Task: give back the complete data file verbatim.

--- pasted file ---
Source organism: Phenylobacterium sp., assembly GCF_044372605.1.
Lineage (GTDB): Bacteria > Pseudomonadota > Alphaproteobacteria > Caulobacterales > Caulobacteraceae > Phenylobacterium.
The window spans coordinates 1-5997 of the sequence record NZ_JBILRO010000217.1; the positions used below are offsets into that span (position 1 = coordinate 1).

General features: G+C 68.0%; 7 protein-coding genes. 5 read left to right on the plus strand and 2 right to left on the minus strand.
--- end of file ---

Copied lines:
Source organism: Phenylobacterium sp., assembly GCF_044372605.1.
Lineage (GTDB): Bacteria > Pseudomonadota > Alphaproteobacteria > Caulobacterales > Caulobacteraceae > Phenylobacterium.
The window spans coordinates 1-5997 of the sequence record NZ_JBILRO010000217.1; the positions used below are offsets into that span (position 1 = coordinate 1).

General features: G+C 68.0%; 7 protein-coding genes. 5 read left to right on the plus strand and 2 right to left on the minus strand.